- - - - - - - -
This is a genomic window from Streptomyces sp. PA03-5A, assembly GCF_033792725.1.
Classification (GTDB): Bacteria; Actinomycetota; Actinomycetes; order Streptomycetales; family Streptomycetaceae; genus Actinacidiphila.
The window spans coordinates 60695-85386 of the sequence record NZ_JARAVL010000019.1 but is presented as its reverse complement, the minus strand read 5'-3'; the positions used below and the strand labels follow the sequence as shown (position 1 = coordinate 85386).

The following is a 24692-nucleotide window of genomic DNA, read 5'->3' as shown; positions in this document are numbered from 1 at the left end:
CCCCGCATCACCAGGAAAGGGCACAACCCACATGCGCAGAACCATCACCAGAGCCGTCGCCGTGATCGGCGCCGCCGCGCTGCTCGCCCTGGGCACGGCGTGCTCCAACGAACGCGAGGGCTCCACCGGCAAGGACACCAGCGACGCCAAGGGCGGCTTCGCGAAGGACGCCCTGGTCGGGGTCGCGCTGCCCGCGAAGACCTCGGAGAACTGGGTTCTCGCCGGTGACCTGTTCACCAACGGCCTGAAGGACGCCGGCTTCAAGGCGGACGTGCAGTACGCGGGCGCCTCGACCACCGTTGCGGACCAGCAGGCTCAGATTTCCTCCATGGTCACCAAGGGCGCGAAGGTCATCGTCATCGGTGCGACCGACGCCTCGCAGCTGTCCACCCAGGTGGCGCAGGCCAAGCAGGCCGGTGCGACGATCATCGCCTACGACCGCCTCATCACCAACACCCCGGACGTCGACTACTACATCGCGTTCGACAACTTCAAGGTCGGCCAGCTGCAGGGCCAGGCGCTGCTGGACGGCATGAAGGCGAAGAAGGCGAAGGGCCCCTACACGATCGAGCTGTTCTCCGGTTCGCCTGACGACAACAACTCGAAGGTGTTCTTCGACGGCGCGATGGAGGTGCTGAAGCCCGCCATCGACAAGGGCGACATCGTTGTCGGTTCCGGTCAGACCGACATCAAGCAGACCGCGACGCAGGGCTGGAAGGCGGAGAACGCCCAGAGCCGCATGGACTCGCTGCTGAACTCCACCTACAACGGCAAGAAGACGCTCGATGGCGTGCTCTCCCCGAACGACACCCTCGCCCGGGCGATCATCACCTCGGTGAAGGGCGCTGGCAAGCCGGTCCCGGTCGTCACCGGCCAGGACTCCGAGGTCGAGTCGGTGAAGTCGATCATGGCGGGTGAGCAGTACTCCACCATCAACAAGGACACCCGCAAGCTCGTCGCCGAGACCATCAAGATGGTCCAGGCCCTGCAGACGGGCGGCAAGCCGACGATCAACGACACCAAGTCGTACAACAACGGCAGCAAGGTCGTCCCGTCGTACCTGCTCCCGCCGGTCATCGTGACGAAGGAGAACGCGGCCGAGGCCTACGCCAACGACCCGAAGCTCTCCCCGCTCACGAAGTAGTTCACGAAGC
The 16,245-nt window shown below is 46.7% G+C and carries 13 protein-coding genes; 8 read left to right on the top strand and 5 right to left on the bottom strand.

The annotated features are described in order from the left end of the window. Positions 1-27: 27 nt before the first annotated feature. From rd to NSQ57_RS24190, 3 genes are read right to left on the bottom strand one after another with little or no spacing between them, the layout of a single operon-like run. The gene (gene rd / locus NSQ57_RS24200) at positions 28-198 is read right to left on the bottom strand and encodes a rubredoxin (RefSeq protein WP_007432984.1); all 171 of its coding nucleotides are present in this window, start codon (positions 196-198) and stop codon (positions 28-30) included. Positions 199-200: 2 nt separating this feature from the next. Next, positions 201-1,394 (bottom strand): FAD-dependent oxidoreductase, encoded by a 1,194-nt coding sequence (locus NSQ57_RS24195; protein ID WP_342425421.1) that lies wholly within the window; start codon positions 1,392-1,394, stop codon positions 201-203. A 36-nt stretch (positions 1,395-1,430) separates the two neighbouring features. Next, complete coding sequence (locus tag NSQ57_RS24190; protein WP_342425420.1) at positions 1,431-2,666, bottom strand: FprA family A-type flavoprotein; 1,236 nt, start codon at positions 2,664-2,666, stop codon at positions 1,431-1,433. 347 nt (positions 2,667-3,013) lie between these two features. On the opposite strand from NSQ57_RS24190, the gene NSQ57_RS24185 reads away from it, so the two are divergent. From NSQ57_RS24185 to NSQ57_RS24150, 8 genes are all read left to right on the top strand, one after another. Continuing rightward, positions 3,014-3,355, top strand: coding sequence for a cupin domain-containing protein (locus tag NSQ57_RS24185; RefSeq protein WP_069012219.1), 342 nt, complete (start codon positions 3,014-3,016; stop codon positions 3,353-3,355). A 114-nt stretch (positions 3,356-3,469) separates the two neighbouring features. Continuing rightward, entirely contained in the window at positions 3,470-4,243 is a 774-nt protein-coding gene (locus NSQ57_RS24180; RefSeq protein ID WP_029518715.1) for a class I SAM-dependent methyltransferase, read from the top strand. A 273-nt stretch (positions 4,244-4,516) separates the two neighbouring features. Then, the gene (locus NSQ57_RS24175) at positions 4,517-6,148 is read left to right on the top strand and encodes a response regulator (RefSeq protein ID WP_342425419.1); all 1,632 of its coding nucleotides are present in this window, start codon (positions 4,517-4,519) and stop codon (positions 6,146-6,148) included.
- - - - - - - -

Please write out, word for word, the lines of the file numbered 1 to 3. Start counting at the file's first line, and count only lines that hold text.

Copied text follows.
This is a genomic window from Streptomyces sp. PA03-5A, assembly GCF_033792725.1.
Classification (GTDB): Bacteria; Actinomycetota; Actinomycetes; order Streptomycetales; family Streptomycetaceae; genus Actinacidiphila.
The window spans coordinates 60695-85386 of the sequence record NZ_JARAVL010000019.1 but is presented as its reverse complement, the minus strand read 5'-3'; the positions used below and the strand labels follow the sequence as shown (position 1 = coordinate 85386).